Review: Triple Bill (Ockham’s Razor)

ockhamsrazorVenue: Seymour Centre (Chippendale NSW), Jan 21 – 26, 2014
Directors: Ruth Naylor-Smith, Deb Pope, Meline Danielewicz
Music: Derek Nisbet, Patrick Larley, Penguin Cafe Orchestra
Performers: Alex Harvey, Charlotte Mooney, Grania Pickard, Steve Ryan

Theatre review
Aerial acrobatics can be relied upon to provide exciting thrills, as it easily evokes sensations of tension and vertigo, but to create narratives and imagery that bear strong aesthetic appeal within that framework is a challenging one. Ockham’s Razor succeeds in presenting beautiful imagery and emotionally involving pieces while allowing acrobatics to remain centre stage. Their stylistic choices are always simple, but they are masters at communicating to our eyes. They know exactly what we look at at every point in time, and they feed us everything we need by controlling how our eyes move and what we focus on.

Their show incorporates the art of miming, through which they surreptitiously acquire our empathy and identification. Relationships between characters are established ambiguously, but our connection with them are certain. In Arc, we see a love triangle set against a backdrop reminiscent of a shipwreck. The performance plays with ideas of emotional turbulence, using it to create a sense of breathtaking danger at every turn. Memento Mori presents life and death as a romance, one that is always at the brink of devastation. Their movements in space allegorise our intimate relationships with love and death, with┬ámoments of tenderness, and cruelty. The final work Every Action… injects humour into their craft. It is the liveliest section of the triple bill, cleverly applying mischief and playfulness to their acrobatic skills. The team looks especially effortless in their approach here, but are still able to elicit gasps of surprise and pleasure from the crowd.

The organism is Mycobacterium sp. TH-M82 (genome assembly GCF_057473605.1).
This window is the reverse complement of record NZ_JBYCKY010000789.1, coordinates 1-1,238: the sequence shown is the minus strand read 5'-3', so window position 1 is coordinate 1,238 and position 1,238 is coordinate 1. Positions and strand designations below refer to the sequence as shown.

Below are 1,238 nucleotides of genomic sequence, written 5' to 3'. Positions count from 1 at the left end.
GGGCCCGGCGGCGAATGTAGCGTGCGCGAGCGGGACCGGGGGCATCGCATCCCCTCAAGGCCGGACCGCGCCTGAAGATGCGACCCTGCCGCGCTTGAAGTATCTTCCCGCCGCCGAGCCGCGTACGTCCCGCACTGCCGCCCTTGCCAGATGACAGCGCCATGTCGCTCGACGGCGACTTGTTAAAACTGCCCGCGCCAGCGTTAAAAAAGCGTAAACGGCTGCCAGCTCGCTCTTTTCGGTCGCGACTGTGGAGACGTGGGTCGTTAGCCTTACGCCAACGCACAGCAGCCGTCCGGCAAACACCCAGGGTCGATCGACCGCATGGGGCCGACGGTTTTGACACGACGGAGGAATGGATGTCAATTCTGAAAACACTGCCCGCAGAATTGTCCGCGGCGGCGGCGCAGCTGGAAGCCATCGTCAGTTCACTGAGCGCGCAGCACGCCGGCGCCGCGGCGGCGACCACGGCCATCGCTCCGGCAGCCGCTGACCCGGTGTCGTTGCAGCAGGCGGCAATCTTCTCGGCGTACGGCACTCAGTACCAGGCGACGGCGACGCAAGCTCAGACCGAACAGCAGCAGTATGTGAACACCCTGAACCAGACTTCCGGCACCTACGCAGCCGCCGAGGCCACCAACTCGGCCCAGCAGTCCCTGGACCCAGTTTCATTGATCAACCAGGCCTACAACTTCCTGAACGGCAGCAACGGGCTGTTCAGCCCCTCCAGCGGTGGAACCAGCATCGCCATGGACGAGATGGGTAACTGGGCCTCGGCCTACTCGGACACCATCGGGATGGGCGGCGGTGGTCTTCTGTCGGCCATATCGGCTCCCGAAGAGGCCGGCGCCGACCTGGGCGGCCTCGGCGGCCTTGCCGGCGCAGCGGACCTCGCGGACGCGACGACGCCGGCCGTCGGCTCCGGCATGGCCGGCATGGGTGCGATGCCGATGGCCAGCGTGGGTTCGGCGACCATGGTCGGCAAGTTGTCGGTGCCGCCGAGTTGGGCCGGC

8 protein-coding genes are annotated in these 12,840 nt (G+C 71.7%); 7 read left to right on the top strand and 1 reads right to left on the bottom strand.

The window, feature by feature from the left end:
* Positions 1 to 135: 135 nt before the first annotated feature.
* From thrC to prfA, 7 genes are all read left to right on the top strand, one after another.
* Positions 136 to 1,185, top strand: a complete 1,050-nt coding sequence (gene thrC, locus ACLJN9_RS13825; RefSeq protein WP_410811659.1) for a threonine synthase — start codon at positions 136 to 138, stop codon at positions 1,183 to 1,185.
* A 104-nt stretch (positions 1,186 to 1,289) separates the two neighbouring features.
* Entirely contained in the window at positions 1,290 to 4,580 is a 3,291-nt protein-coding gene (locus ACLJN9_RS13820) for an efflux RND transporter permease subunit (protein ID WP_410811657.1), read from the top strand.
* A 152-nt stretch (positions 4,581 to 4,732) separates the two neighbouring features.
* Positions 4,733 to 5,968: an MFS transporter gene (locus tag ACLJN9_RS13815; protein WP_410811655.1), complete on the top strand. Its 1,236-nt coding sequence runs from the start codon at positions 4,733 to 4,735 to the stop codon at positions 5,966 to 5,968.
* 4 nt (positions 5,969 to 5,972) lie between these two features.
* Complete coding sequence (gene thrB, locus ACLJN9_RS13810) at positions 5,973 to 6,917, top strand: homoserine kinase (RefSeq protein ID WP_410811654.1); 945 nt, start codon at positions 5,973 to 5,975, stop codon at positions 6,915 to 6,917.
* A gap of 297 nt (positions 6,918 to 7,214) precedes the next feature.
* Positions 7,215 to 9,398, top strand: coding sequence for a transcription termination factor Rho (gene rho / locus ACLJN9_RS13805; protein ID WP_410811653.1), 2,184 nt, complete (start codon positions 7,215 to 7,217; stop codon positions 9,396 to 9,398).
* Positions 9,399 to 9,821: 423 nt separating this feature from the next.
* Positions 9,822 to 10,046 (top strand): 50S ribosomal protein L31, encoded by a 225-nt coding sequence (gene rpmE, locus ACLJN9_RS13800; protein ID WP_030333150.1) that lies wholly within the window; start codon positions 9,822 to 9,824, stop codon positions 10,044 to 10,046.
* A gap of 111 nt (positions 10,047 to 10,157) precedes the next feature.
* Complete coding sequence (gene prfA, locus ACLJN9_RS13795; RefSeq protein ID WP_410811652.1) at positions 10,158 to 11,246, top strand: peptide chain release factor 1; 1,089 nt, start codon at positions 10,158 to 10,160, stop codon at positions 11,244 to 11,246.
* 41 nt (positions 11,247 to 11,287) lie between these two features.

Opening night saw fairly long intervals between each work. It is understandable that set up has to be completed thoroughly with no room for error, but with each break, the mood in the auditorium slumps down from the fervour we had been left with at the end of the previous piece. It truly does feel like a waste to not pick up from the enthusiasm and keep building up on the energy. Hopefully subsequent performances will see the gaps shortened.

Music and lighting design are thoughtfully created, adding to the ethereal elegance of these works. There is always a stillness that pervades, like an acknowledgement of the things that could go horribly wrong at any time. We are captivated, by the super-human stunts unfolding before us, the sheer beauty of the choreography, and the irresistible urge to imagine all the “what if’s” that could result from playing with gravity.